In this case, he argues: "Risk would then be clearly and explicitly borne by households, who own all the equity, anyway. In this world, financial intermediaries would not pretend to be able to meet obligations that, in many states of the world, they simply cannot."
Wolf says that the Kotlikoff limited-purpose banking proposal doesn't deal with the issue of securing greater macroeconomic stability, or international coordination in an open-world economy. But it makes a key point - fundamental change is needed.
Otherwise, it's likely the major financial institutions will again make the same mistakes together, "thereby creating a panic and threatening the system, with devastating economic consequences.
"This is the Achilles heel of market economies. We have been warned. For battered high-income countries, it will be the flood next time." (Martin Wolf, Financial Times
, April 27, 2010).Sovereign debt threat
The cost of rescuing the world from the global financial crisis has been a massive increase in debt of governments around the world.
Nouriel Roubini, professor of economics at the New York University Stern School of Business, points out that the Organisation for Economic Cooperation and Development "now estimates that public debt-to-GDP ratios in advanced economies will rise to an average of around 100 per cent of GDP".
Roubini goes on to compare the sovereign debt crisis in Greece to that of Argentina between 1998 and 2001. Greece is worse. Its public debt is 120 per cent of the economy, whereas Argentina was only 50 per cent of gross domestic product. Greece's current account deficit is five times worse than that experienced by Argentina.
Argentina ran into a debt trap. Cutting government spending and raising taxes have the effect of reducing demand and contracting the economy (GDP). The net effect can be that government debt-to-GDP worsens, making it harder to pay off debt.
What is needed for Europe's heavily indebted, struggling economies - Portugal, Italy, Ireland, Greece and Spain (the PIIGS) - is the "magic trifecta" of sustainable debt and deficit-to-GDP ratios, a depreciation of their currencies and asset bubbles, and economic growth. This looks unlikely, in part because they all use the Euro currency and cannot depreciate the Euro to expand exports. (Nouriel Roubini, Project Syndicate,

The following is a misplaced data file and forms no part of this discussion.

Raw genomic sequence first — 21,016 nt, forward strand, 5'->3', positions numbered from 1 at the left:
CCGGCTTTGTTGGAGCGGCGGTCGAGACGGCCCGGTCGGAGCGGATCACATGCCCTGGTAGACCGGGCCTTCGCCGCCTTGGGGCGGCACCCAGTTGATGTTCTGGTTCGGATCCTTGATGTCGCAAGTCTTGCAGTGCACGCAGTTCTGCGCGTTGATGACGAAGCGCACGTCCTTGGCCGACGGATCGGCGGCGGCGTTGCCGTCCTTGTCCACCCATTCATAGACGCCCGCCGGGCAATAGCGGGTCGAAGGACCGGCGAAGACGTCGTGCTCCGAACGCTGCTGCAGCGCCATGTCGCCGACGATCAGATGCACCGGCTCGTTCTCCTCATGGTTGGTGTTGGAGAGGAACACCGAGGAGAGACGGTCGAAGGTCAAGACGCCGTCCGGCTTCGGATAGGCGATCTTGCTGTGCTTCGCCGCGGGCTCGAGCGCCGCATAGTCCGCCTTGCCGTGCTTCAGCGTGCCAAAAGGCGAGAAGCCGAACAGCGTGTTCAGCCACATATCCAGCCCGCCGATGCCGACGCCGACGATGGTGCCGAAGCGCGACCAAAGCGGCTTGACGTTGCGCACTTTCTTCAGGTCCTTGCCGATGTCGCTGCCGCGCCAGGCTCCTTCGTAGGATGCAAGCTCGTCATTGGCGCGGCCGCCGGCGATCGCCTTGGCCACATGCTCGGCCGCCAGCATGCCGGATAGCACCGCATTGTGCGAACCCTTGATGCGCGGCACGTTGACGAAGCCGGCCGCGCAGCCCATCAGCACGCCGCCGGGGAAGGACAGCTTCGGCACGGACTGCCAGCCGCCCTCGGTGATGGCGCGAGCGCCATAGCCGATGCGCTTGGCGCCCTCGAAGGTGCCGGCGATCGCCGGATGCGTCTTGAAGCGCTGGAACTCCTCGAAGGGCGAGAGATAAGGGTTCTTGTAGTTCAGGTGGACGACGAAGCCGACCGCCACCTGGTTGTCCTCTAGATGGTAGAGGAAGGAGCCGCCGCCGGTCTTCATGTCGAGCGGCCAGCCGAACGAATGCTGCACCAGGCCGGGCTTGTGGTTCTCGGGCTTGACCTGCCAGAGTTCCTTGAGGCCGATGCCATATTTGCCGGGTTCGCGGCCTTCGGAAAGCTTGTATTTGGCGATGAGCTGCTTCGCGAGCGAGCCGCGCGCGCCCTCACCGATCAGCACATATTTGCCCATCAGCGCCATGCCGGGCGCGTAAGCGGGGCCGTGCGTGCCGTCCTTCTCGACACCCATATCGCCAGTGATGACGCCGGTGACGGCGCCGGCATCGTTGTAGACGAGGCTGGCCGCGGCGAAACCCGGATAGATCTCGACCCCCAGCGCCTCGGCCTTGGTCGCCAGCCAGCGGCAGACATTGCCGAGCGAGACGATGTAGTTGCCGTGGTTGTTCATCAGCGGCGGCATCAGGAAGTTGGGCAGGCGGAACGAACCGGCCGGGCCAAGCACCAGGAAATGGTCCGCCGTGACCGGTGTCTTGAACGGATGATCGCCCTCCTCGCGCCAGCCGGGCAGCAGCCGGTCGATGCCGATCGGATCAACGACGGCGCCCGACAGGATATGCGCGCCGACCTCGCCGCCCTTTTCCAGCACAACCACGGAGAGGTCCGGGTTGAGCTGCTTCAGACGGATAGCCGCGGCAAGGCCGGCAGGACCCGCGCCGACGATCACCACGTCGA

April 16, 2010).
Greece will need massive bailouts for at least the next three years.
Failure to solve the Greece and PIIGS crises could lead to yet another financial meltdown on the scale of that caused by the collapse of Lehman Brothers.
John Kay - who has held chairs at Oxford and the London School of Economics and who also writes for the Financial Times
- says: "Even if there is will to respond to the next crisis, the capacity to do so many not be there." (John Kay, Financial Times,
He warns: "When the next crisis hits, and it will, the frustrated public is likely to turn, not just on politicians who have been negligently lavish with public funds, or on the bankers, but on the market system. What is at stake now may not just be the future of finance, but the future of capitalism." (John Kay, Financial Times
, UK, October 28, 2009).Patrick J. Byrne is national vice-president of the National Civic Council.REFERENCES:
John Kay, "'Too big to fail' is too dumb an idea to keep", Financial Times
(UK), October 28, 2009.
John Kay, "The cause of our crises has not gone away", Financial Times
, UK, January 6, 2010.
Laurence J. Kotlikoff, Jimmy Stewart is Dead: Ending the World's Ongoing Financial Plague with Limited Purpose Banking
(New Jersey: Wiley & Sons, 2010). ISBN: 9780470581551
Nouriel Roubini, "The debt death trap", Project Syndicate
April 16, 2010.
Martin Wolf, "China and Germany unite to impose global deflation", Financial Times
(UK), March 16, 2010.
Martin Wolf, "The challenge of halting the financial doomsday machine", Financial Times
(UK), April 20, 2010.
Martin Wolf, "Why cautious reform is the risky option", Financial Times
(UK), April 27, 2010.